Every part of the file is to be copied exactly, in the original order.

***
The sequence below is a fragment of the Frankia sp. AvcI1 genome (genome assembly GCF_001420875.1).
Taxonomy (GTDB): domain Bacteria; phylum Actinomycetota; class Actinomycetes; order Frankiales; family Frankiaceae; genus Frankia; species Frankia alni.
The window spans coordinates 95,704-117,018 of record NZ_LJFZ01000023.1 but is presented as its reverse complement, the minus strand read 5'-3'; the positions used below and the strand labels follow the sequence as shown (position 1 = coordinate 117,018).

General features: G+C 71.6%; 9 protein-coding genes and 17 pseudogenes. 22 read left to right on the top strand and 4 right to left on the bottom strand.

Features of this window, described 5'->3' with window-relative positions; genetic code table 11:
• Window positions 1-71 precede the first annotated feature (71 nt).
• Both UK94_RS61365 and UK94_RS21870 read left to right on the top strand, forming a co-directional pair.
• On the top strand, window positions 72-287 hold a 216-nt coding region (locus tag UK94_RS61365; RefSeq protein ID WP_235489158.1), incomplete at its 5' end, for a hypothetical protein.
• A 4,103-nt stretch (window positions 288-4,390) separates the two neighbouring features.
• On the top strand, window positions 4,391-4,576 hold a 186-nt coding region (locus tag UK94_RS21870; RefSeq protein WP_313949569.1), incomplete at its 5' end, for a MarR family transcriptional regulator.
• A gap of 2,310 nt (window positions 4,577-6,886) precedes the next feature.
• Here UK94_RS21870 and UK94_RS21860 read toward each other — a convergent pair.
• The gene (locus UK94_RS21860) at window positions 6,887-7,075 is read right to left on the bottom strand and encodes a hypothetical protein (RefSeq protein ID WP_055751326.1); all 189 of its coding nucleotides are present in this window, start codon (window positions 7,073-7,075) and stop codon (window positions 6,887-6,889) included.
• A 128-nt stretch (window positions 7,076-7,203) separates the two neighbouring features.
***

The sequence below is a fragment of the Frankia sp. AvcI1 genome (genome assembly GCF_001420875.1).
Taxonomy (GTDB): domain Bacteria; phylum Actinomycetota; class Actinomycetes; order Frankiales; family Frankiaceae; genus Frankia; species Frankia alni.
The window spans coordinates 95,704-117,018 of record NZ_LJFZ01000023.1 but is presented as its reverse complement, the minus strand read 5'-3'; the positions used below and the strand labels follow the sequence as shown (position 1 = coordinate 117,018).

General features: G+C 71.6%; 9 protein-coding genes and 17 pseudogenes. 22 read left to right on the top strand and 4 right to left on the bottom strand.

Features of this window, described 5'->3' with window-relative positions; genetic code table 11:
• Window positions 1-71 precede the first annotated feature (71 nt).
• Both UK94_RS61365 and UK94_RS21870 read left to right on the top strand, forming a co-directional pair.
• On the top strand, window positions 72-287 hold a 216-nt coding region (locus tag UK94_RS61365; RefSeq protein ID WP_235489158.1), incomplete at its 5' end, for a hypothetical protein.
• A 4,103-nt stretch (window positions 288-4,390) separates the two neighbouring features.
• On the top strand, window positions 4,391-4,576 hold a 186-nt coding region (locus tag UK94_RS21870; RefSeq protein WP_313949569.1), incomplete at its 5' end, for a MarR family transcriptional regulator.
• A gap of 2,310 nt (window positions 4,577-6,886) precedes the next feature.
• Here UK94_RS21870 and UK94_RS21860 read toward each other — a convergent pair.
• The gene (locus UK94_RS21860) at window positions 6,887-7,075 is read right to left on the bottom strand and encodes a hypothetical protein (RefSeq protein ID WP_055751326.1); all 189 of its coding nucleotides are present in this window, start codon (window positions 7,073-7,075) and stop codon (window positions 6,887-6,889) included.
• A 128-nt stretch (window positions 7,076-7,203) separates the two neighbouring features.